We like to have a view of life that everything’s hunky-dory and nothing can go wrong, which remains in order only until the time we get betrayed at the hands of someone in whom we trusted blindly. With exactly this kind of attitude we hand over our cars for service. Next time you take your car for service, here is the list of things that you should check to avoid getting duped.
1. Work order / Job sheet
It’s a standard practise to prepare a job sheet, regardless of the station to which you give your car for service. The sheet acts as a means of communication between the mechanic and the service advisor. While giving your car for service you may point out certain faults that need to be taken care of, make sure that you check the car and sheet while taking the delivery just to ensure that everything has been attended to and the said corrections has been done.
2. Itemised bill
An itemized bill is always prepared after you get the car serviced. Make sure to check that it carries the price of the item as was approximately quoted to you by the service advisor. Keep an eye open and see in case of engine oil top-up, you are not being charged for replacement. Human or machine error does happen. It’s better to be vigilant.
3. Engine oil / Transmission oil
The engine is the heart of your car and for it to function properly, it needs engine oil change as well as filter change. The same goes for transmission too, though it generally does not have a filter. Depending on when you are getting the engine oil changed, observe the colour before and after. New oil would be lighter in colour and clean.
4. Coolant / Brake fluid
It’s important that the engine coolant is changed after a few thousand kilometres since it loses its properties after sometime. And depending on the car manufacturer’s recommendation, you may need to replace / refill the brake fluid too. While there’s no way you can ascertain if this has been done or not unless you see it while it’s being done. It’s better to stay in the observation bay or take it to a service station where you can actually see it happening.
5. Belongings / Tool kit / Boot
Just to be on the safer side it’s advised that you take out the tool kit and other personal belongings out of the car before giving it for service. If it’s not possible, you can ask the service advisor to mention this on the Job sheet to ensure that it does not get misplaced while it’s being worked upon. Also, upon taking the delivery ensure that spare wheel and other accessories are intact.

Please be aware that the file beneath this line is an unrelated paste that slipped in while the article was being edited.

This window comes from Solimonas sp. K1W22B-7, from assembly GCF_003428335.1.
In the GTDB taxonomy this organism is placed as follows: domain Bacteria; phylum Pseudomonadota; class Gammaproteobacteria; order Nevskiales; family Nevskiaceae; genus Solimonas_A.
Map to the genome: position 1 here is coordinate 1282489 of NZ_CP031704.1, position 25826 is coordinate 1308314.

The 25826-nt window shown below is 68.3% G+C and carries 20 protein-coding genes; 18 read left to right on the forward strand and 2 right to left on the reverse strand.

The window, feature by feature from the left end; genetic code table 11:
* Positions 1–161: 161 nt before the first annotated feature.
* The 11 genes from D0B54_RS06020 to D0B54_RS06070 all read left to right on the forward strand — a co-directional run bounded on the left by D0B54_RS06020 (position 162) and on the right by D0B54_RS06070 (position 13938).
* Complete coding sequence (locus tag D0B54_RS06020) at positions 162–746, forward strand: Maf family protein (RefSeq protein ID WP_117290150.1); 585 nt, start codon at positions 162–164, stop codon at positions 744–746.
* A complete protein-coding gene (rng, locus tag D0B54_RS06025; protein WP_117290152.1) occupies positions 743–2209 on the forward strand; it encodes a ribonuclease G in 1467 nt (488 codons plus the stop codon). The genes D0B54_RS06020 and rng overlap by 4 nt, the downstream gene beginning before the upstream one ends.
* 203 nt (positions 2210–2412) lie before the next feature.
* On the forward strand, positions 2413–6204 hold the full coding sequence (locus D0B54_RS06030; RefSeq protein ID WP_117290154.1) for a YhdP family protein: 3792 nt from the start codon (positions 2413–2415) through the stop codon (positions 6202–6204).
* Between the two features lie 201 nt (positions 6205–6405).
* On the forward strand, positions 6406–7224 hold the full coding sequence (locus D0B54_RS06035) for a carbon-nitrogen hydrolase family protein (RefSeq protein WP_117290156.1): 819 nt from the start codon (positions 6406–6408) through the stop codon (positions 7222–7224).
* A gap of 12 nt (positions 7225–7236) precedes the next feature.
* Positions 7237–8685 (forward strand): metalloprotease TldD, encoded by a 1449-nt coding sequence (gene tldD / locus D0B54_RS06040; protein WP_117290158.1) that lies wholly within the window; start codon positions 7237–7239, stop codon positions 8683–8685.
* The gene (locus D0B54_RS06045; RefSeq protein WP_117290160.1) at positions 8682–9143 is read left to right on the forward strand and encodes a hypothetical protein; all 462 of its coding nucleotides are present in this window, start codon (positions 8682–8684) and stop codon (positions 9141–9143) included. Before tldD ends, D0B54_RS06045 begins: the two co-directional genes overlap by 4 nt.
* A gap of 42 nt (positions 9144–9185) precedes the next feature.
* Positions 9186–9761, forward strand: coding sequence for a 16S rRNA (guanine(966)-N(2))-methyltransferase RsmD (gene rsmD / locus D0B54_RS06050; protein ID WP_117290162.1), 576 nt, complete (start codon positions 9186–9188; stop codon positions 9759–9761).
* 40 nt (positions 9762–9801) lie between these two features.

6. Fuel level
Service advisors mark the fuel level on the job sheet to ensure that it’s not being misused. It’s common practise to check air conditioning working during summers. To ensure that it’s not being misused by mechanics for relaxing, check the fuel level upon delivery.
7. Odometer reading
It’s common practise to take for a short test drive of about 2-3 kms after service just to ensure that the car is driving properly, is dynamically fine and there aren’t issues as such. A long test drive may be needed in case the engine overhauling has been done or head gasket etc. has been replaced etc. The reading would reveal if the car was misused behind your back.
8. Tyre condition / Wheel rotation & Balancing
Have a good look at the tyres / wheels while taking the delivery of your car. The chances of wheels swapping are likely to happen if your car is due to get the wheel rotation or alignment. Although chances of this happening are next to none. But you would not want to get old tyres if your car in new.
9. Air filter
A check for air filter can be easily done by opening the air filter housing and taking it out. The air filter is meant to be replaced after few thousand kms and should be cleaned ever time your car goes for service. It contributes to the engine health in great deal. Also, checking this relatively easy too.
10. Take a road test with the service advisor
This is last but certainly not the least. While you may be in a hurry to leave with the car after it is serviced. It’s better to take a test drive with the service advisor and see the issue that you pointed out have actually been sorted out or not, however smaller they may be. Most often it’s the smaller issues that further aggravate and make the problems worse than they actually were in the first place.